Freezing Pizza Dough
If you want to freeze pizza dough, let it prove fully first. Once it has doubled in size, usually an hour or so in the kitchen, portion the dough and lightly rub some oil over each piece. Place each piece of dough into a freezer-safe bag and squeeze out all the air. Pizza dough will keep for three months in the freezer.
When you want to use the dough, take it out of the freezer and put it in the fridge and allow to thaw out. It will take about 12 hours for pizza dough to fully thaw out and defrost. About one hour before you want to start making pizza, take the dough out and let it come to room temperature. This will make the dough easier to work with.
Best Homemade Pizza Recipe – The Pizza Sauce
For me, the sauce has to be simple and full of bright tomato flavour. I think this is where you really need to spend your money on great ingredients. Get the best tasting tinned tomatoes that you can afford. They need to be whole peeled tomatoes and if you are buying a supermarket brand look for at least 65% tomatoes on the label.
New York Style Pizza Sauce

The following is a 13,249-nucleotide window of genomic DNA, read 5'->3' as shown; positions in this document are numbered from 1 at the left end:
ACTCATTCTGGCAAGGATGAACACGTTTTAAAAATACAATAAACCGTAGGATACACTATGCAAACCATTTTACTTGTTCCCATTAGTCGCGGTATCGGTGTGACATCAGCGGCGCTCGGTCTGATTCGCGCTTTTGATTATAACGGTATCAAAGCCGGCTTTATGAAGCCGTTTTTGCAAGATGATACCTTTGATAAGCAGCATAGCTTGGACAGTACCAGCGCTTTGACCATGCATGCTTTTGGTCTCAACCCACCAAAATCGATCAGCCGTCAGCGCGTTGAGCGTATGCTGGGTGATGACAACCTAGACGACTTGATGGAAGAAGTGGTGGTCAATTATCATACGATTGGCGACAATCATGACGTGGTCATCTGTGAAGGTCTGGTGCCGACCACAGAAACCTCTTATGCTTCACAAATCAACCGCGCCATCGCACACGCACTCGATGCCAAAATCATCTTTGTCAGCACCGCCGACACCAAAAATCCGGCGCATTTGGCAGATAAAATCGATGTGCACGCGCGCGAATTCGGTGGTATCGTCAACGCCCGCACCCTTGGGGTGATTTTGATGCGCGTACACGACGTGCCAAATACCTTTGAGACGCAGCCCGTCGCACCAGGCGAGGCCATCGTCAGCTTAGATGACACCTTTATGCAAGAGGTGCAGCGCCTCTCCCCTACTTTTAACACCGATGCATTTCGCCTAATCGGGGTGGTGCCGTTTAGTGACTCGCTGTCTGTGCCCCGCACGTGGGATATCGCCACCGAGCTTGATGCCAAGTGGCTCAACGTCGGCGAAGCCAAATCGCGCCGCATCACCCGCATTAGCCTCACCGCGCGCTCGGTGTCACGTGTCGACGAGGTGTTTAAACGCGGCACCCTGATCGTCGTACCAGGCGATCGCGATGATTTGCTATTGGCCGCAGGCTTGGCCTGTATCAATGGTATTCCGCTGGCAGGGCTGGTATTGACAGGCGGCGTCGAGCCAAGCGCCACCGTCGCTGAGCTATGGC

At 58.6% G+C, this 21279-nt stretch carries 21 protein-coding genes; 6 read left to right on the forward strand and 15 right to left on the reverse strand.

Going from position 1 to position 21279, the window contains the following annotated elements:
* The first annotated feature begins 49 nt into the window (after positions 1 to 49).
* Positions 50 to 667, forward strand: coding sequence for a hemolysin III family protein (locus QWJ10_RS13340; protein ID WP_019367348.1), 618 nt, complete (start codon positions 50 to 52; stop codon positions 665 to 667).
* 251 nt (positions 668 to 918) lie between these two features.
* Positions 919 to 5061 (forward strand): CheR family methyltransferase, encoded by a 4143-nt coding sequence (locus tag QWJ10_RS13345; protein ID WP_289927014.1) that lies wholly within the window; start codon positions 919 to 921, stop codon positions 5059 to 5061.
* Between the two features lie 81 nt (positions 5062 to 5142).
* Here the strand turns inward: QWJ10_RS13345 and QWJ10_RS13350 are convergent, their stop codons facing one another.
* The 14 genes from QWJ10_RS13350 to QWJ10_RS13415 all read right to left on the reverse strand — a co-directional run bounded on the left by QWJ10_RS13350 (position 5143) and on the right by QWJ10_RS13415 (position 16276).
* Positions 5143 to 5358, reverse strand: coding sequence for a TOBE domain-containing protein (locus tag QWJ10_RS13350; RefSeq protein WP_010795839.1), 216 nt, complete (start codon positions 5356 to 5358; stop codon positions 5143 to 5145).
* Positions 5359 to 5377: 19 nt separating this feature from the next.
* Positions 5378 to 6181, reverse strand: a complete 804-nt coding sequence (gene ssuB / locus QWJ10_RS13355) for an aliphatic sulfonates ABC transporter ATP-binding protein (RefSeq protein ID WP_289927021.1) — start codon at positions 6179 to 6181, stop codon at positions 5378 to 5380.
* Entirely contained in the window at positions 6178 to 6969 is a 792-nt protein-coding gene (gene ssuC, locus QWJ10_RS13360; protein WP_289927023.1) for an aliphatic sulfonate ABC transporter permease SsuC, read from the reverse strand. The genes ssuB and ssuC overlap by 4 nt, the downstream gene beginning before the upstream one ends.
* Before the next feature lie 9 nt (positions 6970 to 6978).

As mentioned above, I adore New York-style pizza and the ingredient found in nearly all New York pizza sauce is dried oregano. I use at least 2 tablespoons but usually more of dried oregano in my best homemade pizza recipe.
If you do not like the taste of oregano, you can leave it out completely or use dried basil instead. You could also use thyme.
Oil in Pizza Sauce
I use a little bit of really good olive oil in my sauce to add flavour. The less oil you use the better chance you have of achieving a crispy pizza base. Too much liquid will make your pizza base soggy.
Same goes for drizzling oil over your pizza base before you add the sauce. I know they do this in New York and it tastes so good, but as we are using domestic ovens that don’t get a hot as pizza shop ovens, we have to make some concessions so that our pizzas turn out crispy. When making homemade pizza it is best to save the oil for after the pizza is cooked.
Pizza Sauce Recipe – Ingredients